POLITICS

Trump Admin Scraps Plans To Reintroduce Grizzlies To Northern Washington

The restoration effort, which the president's first Interior chief supported, called for returning some 200 grizzly bears to the wilds of the North Cascades.

The Trump administration is terminating plans to reintroduce grizzly bears in the North Cascades region of northern Washington, citing concerns from cattle ranchers and other locals.

The move is the latest is a years-long fight over the prospect of returning the iconic apex predator to this part of its historic range. The plan, first launched by the Obama administration in 2015, called for eventually reintroducing some 200 grizzlies to ecosystem. There has not been a sighting of a grizzly in the U.S. portion of the Cascades since 1996, and it is estimated that fewer than 10 bears remain in the 9,800-square-mile ecosystem. It is considered the most imperiled grizzly population in North America. 

Interior Secretary David Bernhardt announced the agency’s decision during a roundtable in Omak, Washington. It will halt preparation of an environmental review related to the species restoration plan.

“The Trump Administration is committed to being a good neighbor, and the people who live and work in north central Washington have made their voices clear that they do not want grizzly bears reintroduced into the North Cascades,” Bernhardt said in a press statement. “Grizzly bears are not in danger of extinction, and Interior will continue to build on its conservation successes managing healthy grizzly bear populations across their existing range.”

A juvenile grizzly bear wanders the grounds near the Fishing Village Visitor Center in Wyoming's Yellowstone National Park.
A juvenile grizzly bear wanders the grounds near the Fishing Village Visitor Center in Wyoming's Yellowstone National Park.

Bernhardt’s predecessor, former Interior chief Ryan Zinke, had revived the Obama-era effort in March 2018, saying at the time that “restoring the grizzly bear to the North Cascades ecosystem is the American conservation ethic come to life” and its disappearance from the area “would disturb the ecosystem and rob the region of an icon.” His surprise support outraged local cattle ranchers who argue the existence of the animal (which is native to the region) would pose a devastating threat to their livelihood, as NPR reported.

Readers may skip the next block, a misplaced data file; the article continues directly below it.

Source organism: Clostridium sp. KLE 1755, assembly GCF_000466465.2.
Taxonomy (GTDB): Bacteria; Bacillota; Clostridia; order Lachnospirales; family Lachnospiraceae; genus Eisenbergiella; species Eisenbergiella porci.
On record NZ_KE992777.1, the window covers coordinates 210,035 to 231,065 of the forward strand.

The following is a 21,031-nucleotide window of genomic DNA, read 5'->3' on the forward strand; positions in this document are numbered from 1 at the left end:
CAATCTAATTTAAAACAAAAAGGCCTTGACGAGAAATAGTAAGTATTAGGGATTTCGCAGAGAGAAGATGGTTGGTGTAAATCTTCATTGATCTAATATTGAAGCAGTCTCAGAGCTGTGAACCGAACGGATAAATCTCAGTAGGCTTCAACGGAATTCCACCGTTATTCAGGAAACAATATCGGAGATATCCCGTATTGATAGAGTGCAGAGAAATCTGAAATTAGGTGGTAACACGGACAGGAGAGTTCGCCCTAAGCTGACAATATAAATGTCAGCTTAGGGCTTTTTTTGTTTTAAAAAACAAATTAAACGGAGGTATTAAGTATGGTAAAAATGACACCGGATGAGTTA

Rep. Dan Newhouse (R-Wash.), a longtime opponent of the grizzly reintroduction effort, was present at Tuesday’s roundtable and applauded the administration’s final decision. 

“Homeowners, farmers, ranchers and small business owners in our rural communities were loud and clear: We do not want grizzly bears in north central Washington,” he said in a statement. 

Tens of thousands of grizzlies once roamed the Lower 48, from California to the Great Plains, but their populations plummeted due to hunting, development and habitat loss. Today, an estimated 1,500 bears are spread across portions of Montana, Idaho, Washington and Wyoming. The North Cascades is considered prime grizzly habitat and it is one of the largest contiguous swaths of federal land outside of Alaska.

Andrea Zaccardi, a senior attorney with the Center for Biological Diversity, called Tuesday’s announcement “truly disappointing.” 

“Grizzly bears only occupy less than 5% of their historic range, and the North Cascades presents prime habitat for grizzly bears,” she said. “Their recovery there is critical to the overall recovery of grizzly bears in the U.S.”

Tuesday’s action comes two years after the grizzly bear population in and around Yellowstone National Park lost federal protection under the Endangered Species Act. At the time, federal authorities estimated the population there to be around 700 bears ― up from as few as 136 in 1975 ― and said multiple factors indicate it “is healthy and will be sustained into the future.” In its final rule, the Fish and Wildlife Service concluded that “the effects of climate change do not constitute a threat to the [Yellowstone] grizzly bear [population] now, nor are they anticipated to in the foreseeable future.” But the seeds of white bark pine, a high-elevation tree that has been severely impacted by disease, insects and climate change, are an important food source for Yellowstone grizzlies.

Last month, the Trump administration finalized new rules to lift an Obama-era ban on extreme predator control tactics in national preserves in Alaska ― a move that once again allows hunters to, among other things, lure brown and black bears with bait and shoot bear cubs and wolf pups in their dens.

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